Session 2010-11
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Identity documents Bill

Identity Documents Bill

The Committee consisted of the following Members:

Chairs: Martin Caton  , Mr Gary Streeter 

Burley, Mr Aidan (Cannock Chase) (Con) 

Featherstone, Lynne (Parliamentary Under-Secretary of State for the Home Department)  

Green, Damian (Minister for Immigration)  

Halfon, Robert (Harlow) (Con) 

Henderson, Gordon (Sittingbourne and Sheppey) (Con) 

Hillier, Meg (Hackney South and Shoreditch) (Lab/Co-op) 

Hilling, Julie (Bolton West) (Lab) 

Huppert, Dr Julian (Cambridge) (LD) 

McCabe, Steve (Birmingham, Selly Oak) (Lab) 

McKinnell, Catherine (Newcastle upon Tyne North) (Lab) 

Mahmood, Shabana (Birmingham, Ladywood) (Lab) 

Mills, Nigel (Amber Valley) (Con) 

Morris, Grahame M. (Easington) (Lab) 

Opperman, Guy (Hexham) (Con)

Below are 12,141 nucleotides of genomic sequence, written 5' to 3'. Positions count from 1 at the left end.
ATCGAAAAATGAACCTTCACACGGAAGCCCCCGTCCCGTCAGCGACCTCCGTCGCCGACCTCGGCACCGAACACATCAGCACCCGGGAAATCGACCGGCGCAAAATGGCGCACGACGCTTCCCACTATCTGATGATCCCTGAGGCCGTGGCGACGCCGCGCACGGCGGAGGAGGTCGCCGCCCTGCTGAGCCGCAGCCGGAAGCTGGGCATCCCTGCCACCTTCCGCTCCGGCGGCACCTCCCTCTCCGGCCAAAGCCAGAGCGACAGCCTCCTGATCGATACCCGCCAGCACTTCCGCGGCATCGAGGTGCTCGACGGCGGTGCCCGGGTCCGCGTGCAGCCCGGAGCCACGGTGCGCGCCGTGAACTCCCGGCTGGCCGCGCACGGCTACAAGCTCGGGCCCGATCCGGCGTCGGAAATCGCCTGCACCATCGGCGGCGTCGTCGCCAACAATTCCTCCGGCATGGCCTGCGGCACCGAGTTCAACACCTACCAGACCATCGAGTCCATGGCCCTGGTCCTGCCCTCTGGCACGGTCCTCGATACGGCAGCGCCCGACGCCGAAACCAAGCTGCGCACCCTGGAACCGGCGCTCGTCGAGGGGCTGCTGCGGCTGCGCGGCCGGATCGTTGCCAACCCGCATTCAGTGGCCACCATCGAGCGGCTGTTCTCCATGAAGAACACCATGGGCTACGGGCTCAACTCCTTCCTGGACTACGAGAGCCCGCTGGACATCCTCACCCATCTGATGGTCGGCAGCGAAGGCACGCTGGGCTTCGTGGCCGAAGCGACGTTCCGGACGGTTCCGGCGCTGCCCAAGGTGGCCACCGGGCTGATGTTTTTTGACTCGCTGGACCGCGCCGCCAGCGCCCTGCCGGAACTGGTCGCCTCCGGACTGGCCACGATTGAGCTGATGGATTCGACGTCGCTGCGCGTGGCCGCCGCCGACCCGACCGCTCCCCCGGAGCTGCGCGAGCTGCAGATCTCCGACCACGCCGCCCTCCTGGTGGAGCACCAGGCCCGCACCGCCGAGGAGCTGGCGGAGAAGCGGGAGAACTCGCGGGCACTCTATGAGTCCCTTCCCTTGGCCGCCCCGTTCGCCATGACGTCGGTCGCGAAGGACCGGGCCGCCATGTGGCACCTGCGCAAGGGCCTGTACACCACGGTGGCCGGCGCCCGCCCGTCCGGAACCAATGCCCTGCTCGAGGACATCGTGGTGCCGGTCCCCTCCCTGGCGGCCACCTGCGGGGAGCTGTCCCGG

Phillipson, Bridget (Houghton and Sunderland South) (Lab) 

Simpson, David (Upper Bann) (DUP) 

Timpson, Mr Edward (Crewe and Nantwich) (Con) 

Wright, Jeremy (Lord Commissioner of Her Majesty's Treasury)  

Alan Sandall, Annette Toft, Sarah Thatcher, Committee Clerks

† attended the Committee


Mike Fazackerley, Customer Service and Security Director, Manchester airport Angela Epstein, journalist
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Public Bill Committee 

Tuesday 29 June 2010  


[Martin Caton in the Chair] 

Identity Documents Bill

Written evidence to be reported to the House 

ID 01 Justice 

ID 02 Dr Barnard-Wills 

ID 03 Daniel Paul Fuller 

ID 04 London School of Economics and Political Science 

ID 05 Gillian Bradley